US ready to accept China-led infrastructure bank: Lew
US Treasury Secretary Jacob Lew said on Tuesday that Washington was "ready to welcome" the China-led Asian Infrastructure Investment Bank, backing off from tougher early resistance to the new development institution.
- Posted 01 Apr 2015 04:48
- Updated 01 Apr 2015 04:56
WASHINGTON: US Treasury Secretary Jacob Lew said on Tuesday (Mar 31) that Washington was "ready to welcome" the China-led Asian Infrastructure Investment Bank, backing off from tougher early resistance to the new development institution.
Lew said in a San Francisco speech just after a trip to Beijing that the United States would embrace any new international development bank providing it "complements" existing institutions like the World Bank and International Monetary Fund.
He also stressed that new institutions needed to "share the international community's strong commitment to genuine multilateral governance and decision making, and ever-improving lending standards and safeguards," according to his prepared speech.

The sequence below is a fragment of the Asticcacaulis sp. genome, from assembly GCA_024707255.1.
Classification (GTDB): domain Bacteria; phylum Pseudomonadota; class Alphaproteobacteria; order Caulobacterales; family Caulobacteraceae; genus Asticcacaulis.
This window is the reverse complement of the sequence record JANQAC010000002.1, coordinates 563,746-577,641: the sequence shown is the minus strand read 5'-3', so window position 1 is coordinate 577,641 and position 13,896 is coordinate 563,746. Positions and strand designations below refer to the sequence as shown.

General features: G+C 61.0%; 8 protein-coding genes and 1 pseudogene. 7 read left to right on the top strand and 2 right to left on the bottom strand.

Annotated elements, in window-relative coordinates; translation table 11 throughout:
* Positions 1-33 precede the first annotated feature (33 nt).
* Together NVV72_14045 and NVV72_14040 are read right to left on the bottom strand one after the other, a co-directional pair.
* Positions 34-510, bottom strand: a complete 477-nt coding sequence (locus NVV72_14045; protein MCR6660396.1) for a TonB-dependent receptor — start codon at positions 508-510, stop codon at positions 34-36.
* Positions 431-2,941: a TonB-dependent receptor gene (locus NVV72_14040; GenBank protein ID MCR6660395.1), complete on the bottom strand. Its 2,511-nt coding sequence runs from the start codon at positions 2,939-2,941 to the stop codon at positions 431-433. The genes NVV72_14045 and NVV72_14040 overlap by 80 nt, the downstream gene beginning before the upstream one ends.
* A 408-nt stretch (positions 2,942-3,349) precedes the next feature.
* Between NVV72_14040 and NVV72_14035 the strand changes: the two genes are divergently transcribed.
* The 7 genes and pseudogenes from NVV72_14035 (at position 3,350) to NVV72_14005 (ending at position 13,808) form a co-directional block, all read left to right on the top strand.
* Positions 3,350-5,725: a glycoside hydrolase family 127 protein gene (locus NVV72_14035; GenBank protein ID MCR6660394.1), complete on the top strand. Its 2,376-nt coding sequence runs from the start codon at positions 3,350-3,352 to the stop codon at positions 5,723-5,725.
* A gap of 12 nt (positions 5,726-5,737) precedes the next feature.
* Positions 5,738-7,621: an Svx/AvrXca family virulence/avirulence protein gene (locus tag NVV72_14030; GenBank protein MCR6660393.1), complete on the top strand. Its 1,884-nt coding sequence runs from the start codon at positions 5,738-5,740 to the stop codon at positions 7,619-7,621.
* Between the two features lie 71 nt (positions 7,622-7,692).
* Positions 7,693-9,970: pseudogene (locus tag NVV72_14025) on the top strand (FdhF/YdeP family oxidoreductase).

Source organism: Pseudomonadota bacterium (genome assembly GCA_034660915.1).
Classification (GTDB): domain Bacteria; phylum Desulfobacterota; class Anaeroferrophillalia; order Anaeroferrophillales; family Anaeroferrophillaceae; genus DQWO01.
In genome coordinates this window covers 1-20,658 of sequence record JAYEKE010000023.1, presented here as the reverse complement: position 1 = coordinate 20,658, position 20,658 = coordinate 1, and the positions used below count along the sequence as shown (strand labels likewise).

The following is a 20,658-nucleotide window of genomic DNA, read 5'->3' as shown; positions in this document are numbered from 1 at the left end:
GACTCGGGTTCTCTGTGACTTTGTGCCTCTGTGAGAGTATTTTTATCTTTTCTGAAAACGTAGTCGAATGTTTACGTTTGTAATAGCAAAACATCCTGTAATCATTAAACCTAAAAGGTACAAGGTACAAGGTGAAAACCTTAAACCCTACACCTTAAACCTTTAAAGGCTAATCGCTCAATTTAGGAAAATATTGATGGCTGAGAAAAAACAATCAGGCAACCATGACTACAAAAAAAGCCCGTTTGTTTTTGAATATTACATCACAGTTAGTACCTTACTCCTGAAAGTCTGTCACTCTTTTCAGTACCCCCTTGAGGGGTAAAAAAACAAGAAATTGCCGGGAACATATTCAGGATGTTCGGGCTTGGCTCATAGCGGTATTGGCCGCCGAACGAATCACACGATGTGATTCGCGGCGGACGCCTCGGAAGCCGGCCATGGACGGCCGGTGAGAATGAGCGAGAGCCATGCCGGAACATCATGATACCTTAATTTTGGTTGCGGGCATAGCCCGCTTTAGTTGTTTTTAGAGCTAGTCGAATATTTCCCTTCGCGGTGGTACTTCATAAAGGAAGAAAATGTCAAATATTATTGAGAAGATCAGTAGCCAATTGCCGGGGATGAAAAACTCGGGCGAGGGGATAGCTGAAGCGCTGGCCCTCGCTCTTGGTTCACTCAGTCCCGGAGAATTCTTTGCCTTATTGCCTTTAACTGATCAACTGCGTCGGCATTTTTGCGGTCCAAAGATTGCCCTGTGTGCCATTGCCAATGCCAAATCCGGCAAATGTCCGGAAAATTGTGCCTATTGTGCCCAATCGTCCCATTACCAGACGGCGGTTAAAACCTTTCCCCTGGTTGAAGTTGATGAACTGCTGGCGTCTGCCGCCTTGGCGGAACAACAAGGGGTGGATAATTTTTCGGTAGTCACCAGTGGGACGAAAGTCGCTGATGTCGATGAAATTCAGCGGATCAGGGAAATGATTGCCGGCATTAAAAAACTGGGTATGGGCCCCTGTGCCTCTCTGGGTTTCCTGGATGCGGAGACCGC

China and 20 other countries signed a memorandum of understanding to establish the Beijing-headquartered bank in October.
Washington, worried about a China-dominated AIIB cutting into the work of the World Bank and Asian Development Bank - where the US is the leading voice - at first sought to persuade its allies to hold off from joining the banks.
But in recent weeks most European powers and other leading economies have signed on to the new institution, guaranteeing it a strong capital base and isolating the US position.
Speaking at the northern California chapter of the Asia Society, Lew said he was encouraged that Chinese leaders "made clear that they aspire to meet high standards and welcome partnership."
"Our consistent focus on standards has already had an impact and, as lending begins, the test will be the character of the projects funded and their impact on the people and countries they serve."
If the AIIB works with existing institutions to finance infrastructure projects around Asia, Lew said, it "will help demonstrate a commitment to the highest standards of governance, environmental and social safeguards, and debt-sustainability."